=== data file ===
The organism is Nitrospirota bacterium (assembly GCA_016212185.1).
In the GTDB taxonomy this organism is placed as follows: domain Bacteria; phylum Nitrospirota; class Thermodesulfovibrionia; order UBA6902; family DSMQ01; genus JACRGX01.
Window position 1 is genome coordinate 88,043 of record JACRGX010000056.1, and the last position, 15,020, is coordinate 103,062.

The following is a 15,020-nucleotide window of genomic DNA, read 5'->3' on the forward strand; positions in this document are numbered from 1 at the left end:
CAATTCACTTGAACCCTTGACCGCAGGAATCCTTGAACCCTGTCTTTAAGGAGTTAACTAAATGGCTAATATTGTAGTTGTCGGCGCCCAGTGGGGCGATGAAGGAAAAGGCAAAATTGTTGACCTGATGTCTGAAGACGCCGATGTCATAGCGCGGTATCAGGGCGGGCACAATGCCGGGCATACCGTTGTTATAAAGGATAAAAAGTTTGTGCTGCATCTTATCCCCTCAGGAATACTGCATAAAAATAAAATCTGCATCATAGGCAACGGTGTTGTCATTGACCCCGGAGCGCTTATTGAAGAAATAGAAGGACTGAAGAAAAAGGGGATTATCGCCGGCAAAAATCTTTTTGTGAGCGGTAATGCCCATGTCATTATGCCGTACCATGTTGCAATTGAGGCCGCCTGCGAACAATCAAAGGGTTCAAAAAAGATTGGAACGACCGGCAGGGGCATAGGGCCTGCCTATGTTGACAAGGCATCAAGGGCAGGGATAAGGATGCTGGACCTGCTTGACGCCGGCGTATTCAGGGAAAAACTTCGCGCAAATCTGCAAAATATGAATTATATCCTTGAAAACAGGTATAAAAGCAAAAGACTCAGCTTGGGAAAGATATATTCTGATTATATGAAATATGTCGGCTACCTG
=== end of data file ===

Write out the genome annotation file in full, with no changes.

The organism is Nitrospirota bacterium (assembly GCA_016212185.1).
In the GTDB taxonomy this organism is placed as follows: domain Bacteria; phylum Nitrospirota; class Thermodesulfovibrionia; order UBA6902; family DSMQ01; genus JACRGX01.
Window position 1 is genome coordinate 88,043 of record JACRGX010000056.1, and the last position, 15,020, is coordinate 103,062.

The following is a 15,020-nucleotide window of genomic DNA, read 5'->3' on the forward strand; positions in this document are numbered from 1 at the left end:
CAATTCACTTGAACCCTTGACCGCAGGAATCCTTGAACCCTGTCTTTAAGGAGTTAACTAAATGGCTAATATTGTAGTTGTCGGCGCCCAGTGGGGCGATGAAGGAAAAGGCAAAATTGTTGACCTGATGTCTGAAGACGCCGATGTCATAGCGCGGTATCAGGGCGGGCACAATGCCGGGCATACCGTTGTTATAAAGGATAAAAAGTTTGTGCTGCATCTTATCCCCTCAGGAATACTGCATAAAAATAAAATCTGCATCATAGGCAACGGTGTTGTCATTGACCCCGGAGCGCTTATTGAAGAAATAGAAGGACTGAAGAAAAAGGGGATTATCGCCGGCAAAAATCTTTTTGTGAGCGGTAATGCCCATGTCATTATGCCGTACCATGTTGCAATTGAGGCCGCCTGCGAACAATCAAAGGGTTCAAAAAAGATTGGAACGACCGGCAGGGGCATAGGGCCTGCCTATGTTGACAAGGCATCAAGGGCAGGGATAAGGATGCTGGACCTGCTTGACGCCGGCGTATTCAGGGAAAAACTTCGCGCAAATCTGCAAAATATGAATTATATCCTTGAAAACAGGTATAAAAGCAAAAGACTCAGCTTGGGAAAGATATATTCTGATTATATGAAATATGTCGGCTACCTG